If you believe there has been a mistake during the court process that led to a judgment you do not agree with as a criminal defendant in Arizona, your criminal defense attorney can help you file an appeal. An appeal has the power to reverse the trial court’s decision or grant you a new trial. Learn more about the appeals process in Arizona with help from a lawyer. Having an attorney represent you during an appeal can significantly help your case.
What Is an Appeal?
An appeal is a legal request for a change in the outcome of a case. An appeal asks a higher court to review a judgment made by a lower court for issues or errors that may have affected the outcome of the case.
The Court of Appeals will not hear testimony from any witnesses or review any new evidence. Unlike a trial court, it does not determine facts. Instead, it only reviews the information and evidence presented in the original trial to determine whether there was an error of law or another critical mistake that may have influenced the jury’s decision.
What Makes a Case Eligible for an Appeal?
Any party involved in a legal trial can file for an appeal after a judgment is made. You cannot file an appeal simply because you are unhappy with the outcome of a trial, however; the Court of Appeals in Arizona will only hear appeals based on alleged errors that impacted the outcome of the case. These errors may include:
- Error of law
- Improperly admitted evidence
- Incorrect jury instructions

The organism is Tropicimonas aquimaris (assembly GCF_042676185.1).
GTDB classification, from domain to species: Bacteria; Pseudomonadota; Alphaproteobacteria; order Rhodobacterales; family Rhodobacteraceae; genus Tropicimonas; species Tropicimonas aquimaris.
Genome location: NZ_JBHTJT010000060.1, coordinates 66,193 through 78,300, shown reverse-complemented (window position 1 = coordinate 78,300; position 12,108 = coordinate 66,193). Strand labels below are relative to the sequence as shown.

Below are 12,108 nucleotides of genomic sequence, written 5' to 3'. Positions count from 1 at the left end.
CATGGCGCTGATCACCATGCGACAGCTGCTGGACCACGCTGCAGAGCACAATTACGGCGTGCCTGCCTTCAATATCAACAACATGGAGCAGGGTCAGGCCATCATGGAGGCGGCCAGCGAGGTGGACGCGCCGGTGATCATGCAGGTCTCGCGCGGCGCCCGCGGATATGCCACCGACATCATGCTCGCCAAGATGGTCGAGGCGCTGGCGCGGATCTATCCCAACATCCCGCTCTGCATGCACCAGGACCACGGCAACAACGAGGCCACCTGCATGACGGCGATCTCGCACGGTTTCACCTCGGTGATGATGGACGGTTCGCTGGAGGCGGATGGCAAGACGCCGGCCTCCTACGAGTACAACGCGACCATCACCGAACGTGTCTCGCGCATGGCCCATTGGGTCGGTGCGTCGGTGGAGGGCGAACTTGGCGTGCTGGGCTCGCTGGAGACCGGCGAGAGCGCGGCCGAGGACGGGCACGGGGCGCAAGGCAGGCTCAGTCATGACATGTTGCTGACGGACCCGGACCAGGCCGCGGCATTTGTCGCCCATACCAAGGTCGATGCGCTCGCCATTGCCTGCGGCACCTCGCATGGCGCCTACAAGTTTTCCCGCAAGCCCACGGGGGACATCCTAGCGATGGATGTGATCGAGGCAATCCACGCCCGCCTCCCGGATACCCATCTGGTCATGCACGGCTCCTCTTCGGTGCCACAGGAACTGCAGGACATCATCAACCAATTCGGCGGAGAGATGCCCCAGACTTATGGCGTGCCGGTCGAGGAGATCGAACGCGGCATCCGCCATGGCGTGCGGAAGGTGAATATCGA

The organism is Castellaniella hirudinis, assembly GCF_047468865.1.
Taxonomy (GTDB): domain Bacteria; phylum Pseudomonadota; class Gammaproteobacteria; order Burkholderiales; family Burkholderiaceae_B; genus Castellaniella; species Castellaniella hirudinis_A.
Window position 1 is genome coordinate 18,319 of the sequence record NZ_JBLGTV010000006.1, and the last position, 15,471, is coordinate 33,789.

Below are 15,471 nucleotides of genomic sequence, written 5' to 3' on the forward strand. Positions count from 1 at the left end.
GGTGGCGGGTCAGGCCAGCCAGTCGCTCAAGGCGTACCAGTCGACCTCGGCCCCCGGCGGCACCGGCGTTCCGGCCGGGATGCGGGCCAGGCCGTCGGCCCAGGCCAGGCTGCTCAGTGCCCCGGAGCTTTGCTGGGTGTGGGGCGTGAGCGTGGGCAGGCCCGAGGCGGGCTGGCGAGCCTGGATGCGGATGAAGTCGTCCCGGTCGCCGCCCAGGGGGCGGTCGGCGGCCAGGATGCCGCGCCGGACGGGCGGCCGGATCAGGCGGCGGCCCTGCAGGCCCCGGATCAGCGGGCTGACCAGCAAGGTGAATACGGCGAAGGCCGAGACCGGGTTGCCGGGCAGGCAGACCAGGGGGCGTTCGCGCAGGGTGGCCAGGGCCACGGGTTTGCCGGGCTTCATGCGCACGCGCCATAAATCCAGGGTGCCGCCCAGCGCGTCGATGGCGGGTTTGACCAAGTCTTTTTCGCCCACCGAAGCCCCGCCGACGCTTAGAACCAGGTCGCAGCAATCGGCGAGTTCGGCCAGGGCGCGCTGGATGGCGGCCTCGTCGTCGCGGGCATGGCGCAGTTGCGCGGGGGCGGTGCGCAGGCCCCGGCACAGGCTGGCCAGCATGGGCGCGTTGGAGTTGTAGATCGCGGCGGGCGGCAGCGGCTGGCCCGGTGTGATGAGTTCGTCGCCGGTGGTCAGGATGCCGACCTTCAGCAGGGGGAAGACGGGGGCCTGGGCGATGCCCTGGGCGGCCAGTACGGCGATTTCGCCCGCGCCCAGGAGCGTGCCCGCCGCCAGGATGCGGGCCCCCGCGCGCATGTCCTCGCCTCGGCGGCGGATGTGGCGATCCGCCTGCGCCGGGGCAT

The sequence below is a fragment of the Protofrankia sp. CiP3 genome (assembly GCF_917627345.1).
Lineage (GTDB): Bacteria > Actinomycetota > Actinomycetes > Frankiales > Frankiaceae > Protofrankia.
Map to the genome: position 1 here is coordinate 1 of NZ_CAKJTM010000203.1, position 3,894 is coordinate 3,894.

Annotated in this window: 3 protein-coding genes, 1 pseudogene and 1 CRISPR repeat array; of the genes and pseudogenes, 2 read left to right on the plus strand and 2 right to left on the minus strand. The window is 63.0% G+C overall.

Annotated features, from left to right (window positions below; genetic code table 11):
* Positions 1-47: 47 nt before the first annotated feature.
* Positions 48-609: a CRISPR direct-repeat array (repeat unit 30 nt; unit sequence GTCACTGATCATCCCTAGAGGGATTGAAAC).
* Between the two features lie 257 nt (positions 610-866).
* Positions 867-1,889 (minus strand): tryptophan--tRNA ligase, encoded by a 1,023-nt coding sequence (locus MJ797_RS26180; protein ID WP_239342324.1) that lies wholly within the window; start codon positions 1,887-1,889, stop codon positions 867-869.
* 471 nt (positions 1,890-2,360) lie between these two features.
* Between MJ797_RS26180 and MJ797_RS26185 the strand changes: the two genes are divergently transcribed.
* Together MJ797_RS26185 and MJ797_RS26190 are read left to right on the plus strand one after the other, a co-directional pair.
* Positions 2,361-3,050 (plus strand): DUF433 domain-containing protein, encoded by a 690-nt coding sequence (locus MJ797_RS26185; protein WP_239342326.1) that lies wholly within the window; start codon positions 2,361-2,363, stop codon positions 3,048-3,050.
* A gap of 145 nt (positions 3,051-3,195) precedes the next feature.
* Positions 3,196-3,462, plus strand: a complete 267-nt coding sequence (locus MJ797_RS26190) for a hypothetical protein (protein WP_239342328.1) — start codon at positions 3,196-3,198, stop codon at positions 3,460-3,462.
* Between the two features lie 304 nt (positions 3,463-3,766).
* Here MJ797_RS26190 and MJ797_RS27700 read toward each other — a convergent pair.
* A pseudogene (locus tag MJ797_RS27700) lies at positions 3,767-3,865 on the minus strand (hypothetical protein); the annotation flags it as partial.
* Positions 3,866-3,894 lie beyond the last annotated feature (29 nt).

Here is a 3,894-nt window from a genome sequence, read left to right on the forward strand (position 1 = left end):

- Juror misconduct
- Improper communication between jurors and witnesses
- Lack of sufficient evidence
- Inadequate legal representation (ineffective counsel)
As the party filing the appeal, you or your Glendale criminal attorney will have to explain why you believe one of these errors took place, as well as show a connection between the error and the judgment given. Even if there is proof of an error of law or jury misconduct, this will not lead to a successful appeal unless there is a link between the error and the jury’s decision.
What Is the Process Like?
To initiate an appeal in Arizona, you or your lawyer will file a Notice of Appeal form to the superior court (Court of Appeals) in the jurisdiction where the original trial took place. You will have to pay the filing fees unless you qualify for a Waiver/Deferral of Filing Fees. Court reporters will prepare transcripts of the proceedings that took place at the trial court. Then, a panel of judges will review the transcripts and other documents to evaluate the grounds for the appeal.
The evaluation process involves a panel of judges and their legal staff reviewing briefs and transcripts from the trial court to see if a mistake was made. Some cases may also involve oral arguments made by both attorneys. Most superior courts can issue decisions on appeals within 90 days. If your case is particularly complex, however, the decision may take longer.
When a decision is issued, your attorney will receive a notification from the Court of Appeals and pass the answer along to you. If the Court of Appeals rules in your favor, it may call for a reversal of the judgment made, a judgment to be modified or corrected, or a new trial to be held. Otherwise, it may uphold the original verdict.
If you wish to appeal the Court of Appeals’ decision, your lawyer can take your case to the next highest court. Although this only happens in a small percentage of cases, it is possible for an appeal to work all the way up to a review by the US Supreme Court. For more information about filing an appeal in Arizona, consult with an attorney near you.